Looking over the modern world and all its proliferating works, one may note a strange fact: even when a cliché is easily recognized as such, the recognition only rarely issues in a vigilance against the lazy thinking behind the cliché. Men will chuckle at the folly indicated by the cliché, and then race off in unthinking confidence, impelled by that very thinking.
Modern men will say, with solemn faces, that generals are always “fighting the last war,” precisely as they go about thinking with ironclad consistency about fighting the last war. Now the “last war” for almost all modern men is what has been called Total War: democratic army arrayed against democratic army, nation in arms against nation, whole societies mobilized and on the march in a clash to the bitter end, as in the war that still bulks biggest in our minds, the Second World War.
But our war today is not total war, it is not democratic war, it is not even, for the most part, a war of army against army; and my informed guess is that we may never again see a total war of that sort. Our enemy certainly does not think in terms of Western Total War, and it is high time that we heeded our own cliché and started thinking about the war we’re in.
The plain pulverizing fact is that our war is religious war. It matters not one lick how much our modern mind recoils from this; it matters not one lick that Liberalism barely even has the vocabulary to talk about it, and will react with blind fury against most anyone who does want to talk about it. Nor, indeed, does it matter how fervently we might wish things were otherwise: the simple fact is that when an organized force of cunning men is making religious war against you, you are in a religious war. The impetus of our enemy lies not in his skill at arms, nor even in his anger at us, but in the details of his doctrine. He fights because he believes divine instruction compels it.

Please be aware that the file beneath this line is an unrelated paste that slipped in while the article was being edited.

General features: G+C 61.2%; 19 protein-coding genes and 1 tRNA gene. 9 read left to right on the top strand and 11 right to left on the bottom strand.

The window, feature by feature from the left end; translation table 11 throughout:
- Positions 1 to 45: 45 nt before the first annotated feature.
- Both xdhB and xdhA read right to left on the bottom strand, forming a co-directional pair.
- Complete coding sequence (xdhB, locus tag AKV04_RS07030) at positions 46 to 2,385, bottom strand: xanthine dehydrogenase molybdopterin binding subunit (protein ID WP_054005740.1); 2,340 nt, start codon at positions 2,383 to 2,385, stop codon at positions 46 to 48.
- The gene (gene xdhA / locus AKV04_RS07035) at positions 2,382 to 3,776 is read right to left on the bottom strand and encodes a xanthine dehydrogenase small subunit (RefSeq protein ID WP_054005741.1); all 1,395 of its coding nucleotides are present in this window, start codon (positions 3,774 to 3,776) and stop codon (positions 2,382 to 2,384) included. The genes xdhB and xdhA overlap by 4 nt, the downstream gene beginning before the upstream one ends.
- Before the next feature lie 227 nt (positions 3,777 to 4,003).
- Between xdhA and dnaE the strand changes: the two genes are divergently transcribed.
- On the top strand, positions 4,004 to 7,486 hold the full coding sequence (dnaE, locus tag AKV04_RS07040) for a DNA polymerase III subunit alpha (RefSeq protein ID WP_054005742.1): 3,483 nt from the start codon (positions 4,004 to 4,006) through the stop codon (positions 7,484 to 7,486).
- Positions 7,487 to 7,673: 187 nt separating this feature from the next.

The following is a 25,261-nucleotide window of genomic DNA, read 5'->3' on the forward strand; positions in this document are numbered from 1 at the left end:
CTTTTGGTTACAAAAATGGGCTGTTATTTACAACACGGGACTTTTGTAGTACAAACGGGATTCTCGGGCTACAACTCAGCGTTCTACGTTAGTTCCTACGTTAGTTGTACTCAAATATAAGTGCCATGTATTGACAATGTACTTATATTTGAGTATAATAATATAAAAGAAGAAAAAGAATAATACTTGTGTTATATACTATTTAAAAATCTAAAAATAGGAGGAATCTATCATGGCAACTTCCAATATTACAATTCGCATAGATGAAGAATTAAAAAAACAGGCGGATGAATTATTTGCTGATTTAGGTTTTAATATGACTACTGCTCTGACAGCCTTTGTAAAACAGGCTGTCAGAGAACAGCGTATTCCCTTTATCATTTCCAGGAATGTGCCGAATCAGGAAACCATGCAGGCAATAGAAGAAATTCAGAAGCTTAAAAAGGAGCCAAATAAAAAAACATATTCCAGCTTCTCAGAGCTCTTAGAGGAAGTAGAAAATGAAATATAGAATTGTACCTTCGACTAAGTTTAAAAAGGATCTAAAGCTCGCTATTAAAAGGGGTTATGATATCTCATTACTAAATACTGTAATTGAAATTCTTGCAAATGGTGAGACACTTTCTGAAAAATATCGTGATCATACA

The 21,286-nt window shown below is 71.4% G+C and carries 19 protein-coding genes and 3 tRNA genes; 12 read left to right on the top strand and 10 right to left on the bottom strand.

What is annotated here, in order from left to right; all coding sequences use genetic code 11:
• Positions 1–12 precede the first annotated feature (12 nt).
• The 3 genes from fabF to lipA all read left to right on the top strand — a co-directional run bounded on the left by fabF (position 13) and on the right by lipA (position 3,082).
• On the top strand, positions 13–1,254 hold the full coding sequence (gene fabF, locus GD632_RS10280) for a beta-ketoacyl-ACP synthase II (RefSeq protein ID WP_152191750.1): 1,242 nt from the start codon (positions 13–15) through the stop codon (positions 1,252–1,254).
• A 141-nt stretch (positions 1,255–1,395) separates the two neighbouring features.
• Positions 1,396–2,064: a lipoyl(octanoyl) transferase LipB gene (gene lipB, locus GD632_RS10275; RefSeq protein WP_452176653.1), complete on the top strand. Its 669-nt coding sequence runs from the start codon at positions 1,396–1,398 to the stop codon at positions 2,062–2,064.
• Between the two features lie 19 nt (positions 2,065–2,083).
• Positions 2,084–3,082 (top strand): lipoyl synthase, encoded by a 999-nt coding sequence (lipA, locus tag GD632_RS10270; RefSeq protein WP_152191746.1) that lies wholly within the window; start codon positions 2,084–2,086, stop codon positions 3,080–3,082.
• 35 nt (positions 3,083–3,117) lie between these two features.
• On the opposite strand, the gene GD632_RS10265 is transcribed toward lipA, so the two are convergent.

Total war hurls whole armies of galvanized nations against each other in horrifying calamities. Ours is not that sort of war. We are not likely to see great clashes of uniformed men, much less whole societies organized by command economy to wartime fervor. Our war lacks that kind of centralized organization, or at least it lacks that on the part of the aggressor side of the war, which must always be the side with the initiative.
But there is a secondary characteristic of our war that is very much unlike the sort of war that our age still recalls most vividly as the last war. Our war is one of skirmish and symbolism. Because the doctrine is permanent, the discharge of the duty it enjoins is undertaken languidly. If you are inspired, or more likely embittered — sure, go ahead learn your purity at war. Adventurism and conquest, sheer self-interest, is blessed by way of the romance of throwing off the infidel oppression. The mercenary is empowered. As a result the aggressor is opportunistic, uncoordinated, and predatory. He combines patience and pragmatism with anarchic decentralization.
He also thinks according to a far longer time horizon than any total war can contemplate. His mind is more historically grounded, and (for example) he thinks it a fact of no small significance that, absent some intervening event of great consequence, Europe will be, in a couple generations, more Muslim than Christian. The 21st century American has little history that he cares much about; the 21st century Jihadist has abundant history that he cares about, even unto death and mayhem.
From all this it follows that any analysis of the Jihad that takes its bearings from Total War of the 20th century is mistaken from the get-go.